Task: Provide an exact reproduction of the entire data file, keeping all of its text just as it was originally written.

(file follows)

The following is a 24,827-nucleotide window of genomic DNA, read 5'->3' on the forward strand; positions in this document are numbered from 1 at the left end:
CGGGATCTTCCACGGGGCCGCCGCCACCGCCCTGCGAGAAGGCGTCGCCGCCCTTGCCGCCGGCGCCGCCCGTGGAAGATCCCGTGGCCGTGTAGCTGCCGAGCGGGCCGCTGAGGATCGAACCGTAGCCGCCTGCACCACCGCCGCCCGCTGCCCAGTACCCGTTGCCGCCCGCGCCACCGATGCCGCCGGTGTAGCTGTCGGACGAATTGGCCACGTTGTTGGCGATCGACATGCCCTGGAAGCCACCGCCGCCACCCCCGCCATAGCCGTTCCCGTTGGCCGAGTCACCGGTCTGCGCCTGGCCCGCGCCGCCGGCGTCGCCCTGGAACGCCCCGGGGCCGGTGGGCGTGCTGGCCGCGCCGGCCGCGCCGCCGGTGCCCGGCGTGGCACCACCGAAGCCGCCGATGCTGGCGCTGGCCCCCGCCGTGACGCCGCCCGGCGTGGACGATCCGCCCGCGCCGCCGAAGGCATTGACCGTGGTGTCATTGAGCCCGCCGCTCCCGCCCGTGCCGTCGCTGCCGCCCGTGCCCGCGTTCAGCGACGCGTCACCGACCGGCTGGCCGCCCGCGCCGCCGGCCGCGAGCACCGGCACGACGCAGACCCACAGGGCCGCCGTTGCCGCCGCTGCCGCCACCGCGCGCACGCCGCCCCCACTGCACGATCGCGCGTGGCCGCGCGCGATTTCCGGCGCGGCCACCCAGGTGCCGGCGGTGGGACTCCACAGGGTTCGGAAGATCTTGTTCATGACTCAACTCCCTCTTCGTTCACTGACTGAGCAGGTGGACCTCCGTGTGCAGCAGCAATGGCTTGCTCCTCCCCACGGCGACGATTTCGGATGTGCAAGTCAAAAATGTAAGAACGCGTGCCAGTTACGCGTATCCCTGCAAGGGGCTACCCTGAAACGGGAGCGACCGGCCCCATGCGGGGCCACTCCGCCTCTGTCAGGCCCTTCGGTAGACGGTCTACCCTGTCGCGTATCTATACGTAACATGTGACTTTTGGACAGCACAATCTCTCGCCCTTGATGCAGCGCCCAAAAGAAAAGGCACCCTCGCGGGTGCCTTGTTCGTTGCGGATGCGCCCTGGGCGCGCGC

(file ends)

The following is a 24,827-nucleotide window of genomic DNA, read 5'->3' on the forward strand; positions in this document are numbered from 1 at the left end:
CGGGATCTTCCACGGGGCCGCCGCCACCGCCCTGCGAGAAGGCGTCGCCGCCCTTGCCGCCGGCGCCGCCCGTGGAAGATCCCGTGGCCGTGTAGCTGCCGAGCGGGCCGCTGAGGATCGAACCGTAGCCGCCTGCACCACCGCCGCCCGCTGCCCAGTACCCGTTGCCGCCCGCGCCACCGATGCCGCCGGTGTAGCTGTCGGACGAATTGGCCACGTTGTTGGCGATCGACATGCCCTGGAAGCCACCGCCGCCACCCCCGCCATAGCCGTTCCCGTTGGCCGAGTCACCGGTCTGCGCCTGGCCCGCGCCGCCGGCGTCGCCCTGGAACGCCCCGGGGCCGGTGGGCGTGCTGGCCGCGCCGGCCGCGCCGCCGGTGCCCGGCGTGGCACCACCGAAGCCGCCGATGCTGGCGCTGGCCCCCGCCGTGACGCCGCCCGGCGTGGACGATCCGCCCGCGCCGCCGAAGGCATTGACCGTGGTGTCATTGAGCCCGCCGCTCCCGCCCGTGCCGTCGCTGCCGCCCGTGCCCGCGTTCAGCGACGCGTCACCGACCGGCTGGCCGCCCGCGCCGCCGGCCGCGAGCACCGGCACGACGCAGACCCACAGGGCCGCCGTTGCCGCCGCTGCCGCCACCGCGCGCACGCCGCCCCCACTGCACGATCGCGCGTGGCCGCGCGCGATTTCCGGCGCGGCCACCCAGGTGCCGGCGGTGGGACTCCACAGGGTTCGGAAGATCTTGTTCATGACTCAACTCCCTCTTCGTTCACTGACTGAGCAGGTGGACCTCCGTGTGCAGCAGCAATGGCTTGCTCCTCCCCACGGCGACGATTTCGGATGTGCAAGTCAAAAATGTAAGAACGCGTGCCAGTTACGCGTATCCCTGCAAGGGGCTACCCTGAAACGGGAGCGACCGGCCCCATGCGGGGCCACTCCGCCTCTGTCAGGCCCTTCGGTAGACGGTCTACCCTGTCGCGTATCTATACGTAACATGTGACTTTTGGACAGCACAATCTCTCGCCCTTGATGCAGCGCCCAAAAGAAAAGGCACCCTCGCGGGTGCCTTGTTCGTTGCGGATGCGCCCTGGGCGCGCGC